MEC or Multi-access Edge Computing
MEC is a continuation of the idea of Edge. It was originally referred to as Mobile Edge Computing, but has since been renamed to Multi-access Edge Computing. The main idea is that some data is processed locally and some data is passed to the cloud for processing. You have some devices that generate data, which then gets put in data pipelines and then applications follow business logic based on the data.
There are “System level”, “Host level”, and “Network level” components. Another way of looking at them is management, cluster/host, and network components.
The system provides overarching management of the applications and is centrally controlled. This allows for the MEC applications to be deployed and treated as functions for data streams. The location of a host or cluster would be considered a “Service Domain”. The network would be a combination of local and remote elements. Locally, data streams have aggregation and can then be processed by the functions in the local service domain, or they can be forwarded to another service domain to be processed. Those other service domains can be in another datacenter, or in the cloud.
The MEC applications might employ some level of AI for inferencing and thus use the real-time data collected and apply a function on it. The models that the inferencing engines use are trained with a lot of data. So the datapipe could continue to another service domain which would have the Machine Learning analytics capabilities for continuous training and improvement of the models. As those models get updated, they would then update the inferencing engines.
Here is an example of this MEC architecture in use in a manufacturing context. Sensor data from PLC controllers, SCADA, etc., are collected. The data is monitored in real-time and custom dashboards are presented locally. Based on the defined business logic, there may be alternate machine / controller profiles that need to be loaded if there are variances in the sensor data. For example an increase in temperature may cause manufacturing process failures, unless they are accounted for or addressed. The inferencing engine could do this automatically, or provide indication on a dashboard suggesting preventative maintenance to avoid impact in the future. The output from the inferencing engines as well as the raw data can roll up to another service domain for longer retention, analysis and global management of multiple edge sites.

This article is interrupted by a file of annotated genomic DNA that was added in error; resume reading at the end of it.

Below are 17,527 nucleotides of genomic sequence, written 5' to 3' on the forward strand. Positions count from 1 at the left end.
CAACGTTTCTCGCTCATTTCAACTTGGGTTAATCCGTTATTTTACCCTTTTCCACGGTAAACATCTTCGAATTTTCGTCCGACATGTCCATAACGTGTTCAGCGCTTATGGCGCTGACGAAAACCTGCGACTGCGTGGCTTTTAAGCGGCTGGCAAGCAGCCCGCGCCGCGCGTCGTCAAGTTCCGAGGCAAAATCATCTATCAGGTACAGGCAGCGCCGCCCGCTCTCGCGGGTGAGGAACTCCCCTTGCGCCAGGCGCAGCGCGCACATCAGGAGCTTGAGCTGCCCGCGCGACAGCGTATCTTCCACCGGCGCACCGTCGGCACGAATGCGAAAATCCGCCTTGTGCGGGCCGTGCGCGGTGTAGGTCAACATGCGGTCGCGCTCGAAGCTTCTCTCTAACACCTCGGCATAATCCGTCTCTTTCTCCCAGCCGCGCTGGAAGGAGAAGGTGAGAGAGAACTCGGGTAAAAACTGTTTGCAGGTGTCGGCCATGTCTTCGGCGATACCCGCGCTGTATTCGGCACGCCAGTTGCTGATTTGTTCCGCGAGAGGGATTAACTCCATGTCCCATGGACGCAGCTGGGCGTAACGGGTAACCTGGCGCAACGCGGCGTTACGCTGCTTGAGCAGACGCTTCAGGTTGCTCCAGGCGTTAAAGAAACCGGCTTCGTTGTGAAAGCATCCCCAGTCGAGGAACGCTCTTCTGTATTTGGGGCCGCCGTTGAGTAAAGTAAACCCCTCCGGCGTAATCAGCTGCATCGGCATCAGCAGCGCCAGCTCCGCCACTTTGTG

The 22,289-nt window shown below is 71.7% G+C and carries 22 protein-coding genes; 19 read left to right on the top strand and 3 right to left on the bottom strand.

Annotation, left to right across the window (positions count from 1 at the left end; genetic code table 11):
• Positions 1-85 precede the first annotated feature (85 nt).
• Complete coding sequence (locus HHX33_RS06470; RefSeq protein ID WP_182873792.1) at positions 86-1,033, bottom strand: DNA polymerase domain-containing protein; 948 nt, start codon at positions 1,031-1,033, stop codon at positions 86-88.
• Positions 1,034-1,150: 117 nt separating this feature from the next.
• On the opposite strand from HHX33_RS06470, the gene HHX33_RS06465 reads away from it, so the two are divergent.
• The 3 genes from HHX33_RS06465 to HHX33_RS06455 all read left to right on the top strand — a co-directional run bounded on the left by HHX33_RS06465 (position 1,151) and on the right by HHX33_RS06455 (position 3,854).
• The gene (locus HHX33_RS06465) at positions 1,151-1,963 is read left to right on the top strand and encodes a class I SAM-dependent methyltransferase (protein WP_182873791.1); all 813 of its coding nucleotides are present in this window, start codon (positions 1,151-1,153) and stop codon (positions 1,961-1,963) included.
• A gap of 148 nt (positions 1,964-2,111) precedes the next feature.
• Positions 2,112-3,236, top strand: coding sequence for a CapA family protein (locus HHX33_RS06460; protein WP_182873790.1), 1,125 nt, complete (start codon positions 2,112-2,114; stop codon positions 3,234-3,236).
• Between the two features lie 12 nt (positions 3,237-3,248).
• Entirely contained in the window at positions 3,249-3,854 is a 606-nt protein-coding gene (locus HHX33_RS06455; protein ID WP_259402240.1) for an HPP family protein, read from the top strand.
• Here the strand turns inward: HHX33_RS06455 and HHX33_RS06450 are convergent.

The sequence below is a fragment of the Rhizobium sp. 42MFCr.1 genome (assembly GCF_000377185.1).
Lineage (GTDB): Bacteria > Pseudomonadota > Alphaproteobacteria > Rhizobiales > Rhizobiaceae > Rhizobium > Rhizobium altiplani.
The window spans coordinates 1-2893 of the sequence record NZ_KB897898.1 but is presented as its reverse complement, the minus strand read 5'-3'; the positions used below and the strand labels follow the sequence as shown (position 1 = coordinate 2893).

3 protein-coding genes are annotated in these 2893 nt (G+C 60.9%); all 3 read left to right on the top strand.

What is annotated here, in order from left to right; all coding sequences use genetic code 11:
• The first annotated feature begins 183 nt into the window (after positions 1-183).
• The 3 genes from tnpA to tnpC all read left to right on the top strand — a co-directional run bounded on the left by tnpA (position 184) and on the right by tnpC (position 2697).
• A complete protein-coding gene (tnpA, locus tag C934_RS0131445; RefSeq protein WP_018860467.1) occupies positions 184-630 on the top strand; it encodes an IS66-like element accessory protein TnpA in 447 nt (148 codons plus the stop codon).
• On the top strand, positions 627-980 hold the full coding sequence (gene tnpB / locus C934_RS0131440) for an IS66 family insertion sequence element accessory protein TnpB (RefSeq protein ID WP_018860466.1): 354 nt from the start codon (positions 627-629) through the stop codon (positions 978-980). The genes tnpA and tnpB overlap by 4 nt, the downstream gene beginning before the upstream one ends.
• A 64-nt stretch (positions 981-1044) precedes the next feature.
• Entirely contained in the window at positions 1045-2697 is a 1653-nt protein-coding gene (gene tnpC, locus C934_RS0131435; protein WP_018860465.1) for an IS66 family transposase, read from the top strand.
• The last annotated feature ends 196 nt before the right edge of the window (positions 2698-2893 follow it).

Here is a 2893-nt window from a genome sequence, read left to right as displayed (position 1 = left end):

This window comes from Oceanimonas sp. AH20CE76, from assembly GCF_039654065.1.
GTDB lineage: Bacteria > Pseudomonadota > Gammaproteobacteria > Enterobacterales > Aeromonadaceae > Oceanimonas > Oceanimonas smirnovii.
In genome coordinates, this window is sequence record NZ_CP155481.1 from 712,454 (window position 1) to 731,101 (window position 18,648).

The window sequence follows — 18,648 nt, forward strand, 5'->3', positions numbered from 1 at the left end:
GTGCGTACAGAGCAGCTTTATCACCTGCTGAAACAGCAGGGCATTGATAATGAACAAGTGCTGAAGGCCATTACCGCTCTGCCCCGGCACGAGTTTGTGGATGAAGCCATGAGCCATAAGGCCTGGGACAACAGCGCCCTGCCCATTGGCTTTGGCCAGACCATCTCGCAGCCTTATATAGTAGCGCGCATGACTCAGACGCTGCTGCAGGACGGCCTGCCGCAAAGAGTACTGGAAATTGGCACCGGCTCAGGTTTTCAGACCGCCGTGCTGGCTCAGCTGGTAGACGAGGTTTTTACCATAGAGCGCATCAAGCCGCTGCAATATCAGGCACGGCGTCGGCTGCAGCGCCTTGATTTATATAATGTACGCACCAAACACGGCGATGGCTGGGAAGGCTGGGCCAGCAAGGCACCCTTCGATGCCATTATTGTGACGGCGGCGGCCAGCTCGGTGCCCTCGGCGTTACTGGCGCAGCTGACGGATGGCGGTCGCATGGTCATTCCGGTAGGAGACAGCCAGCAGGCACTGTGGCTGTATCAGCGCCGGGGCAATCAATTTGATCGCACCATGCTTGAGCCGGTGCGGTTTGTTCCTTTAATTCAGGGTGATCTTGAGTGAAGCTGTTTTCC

So how does Nutanix do this?
Well there are always a number of ways and components involved, but the simplest answer is Nutanix Karbon Platform Services, or KPS.
KPS provides a simple management plane (provided via SaaS), that you specify your service domains, data sources, functions, business logic and machine learning. It works across different clouds, on-prem, with virtual machines, kubernetes / containers, and even baremetal. Its the glue for complex application architectures, both cloud native and traditional.
Some neat aspects of KPS:
- KPS can provide management of Kubernetes clusters running in Nutanix Karbon, AWS, Azure, GCP and others.
- GPUs are supported for inferencing at the edge.
- A Terraform provider is available to automate the deployment of a KPS service domain in the public cloud.
- KPS can manage service domains running on non-Nutanix VMware ESXi hosts
Here is a graphic that provides a high-level overview.
If you want to dive a bit deeper into KPS, have a look at these articles and links:
- KPS Solution Brief
- Blog – Introducing KPS
- Blog – KPS Overview
- Blog – From there to here, from here to there, Containers are everywhere!
- Blog – Ingress and Load Balancing in Karbon Platform Services
- Blog – Data Interfaces on Nutanix Karbon Platform Services
- Tutorial – Deploy a Stateful MySQL Application on Karbon Platform Services
- Tutorial – Deploy a Kubernetes Application on Karbon Platform Services
- Product page – https://www.nutanix.com/products/karbon/platform-services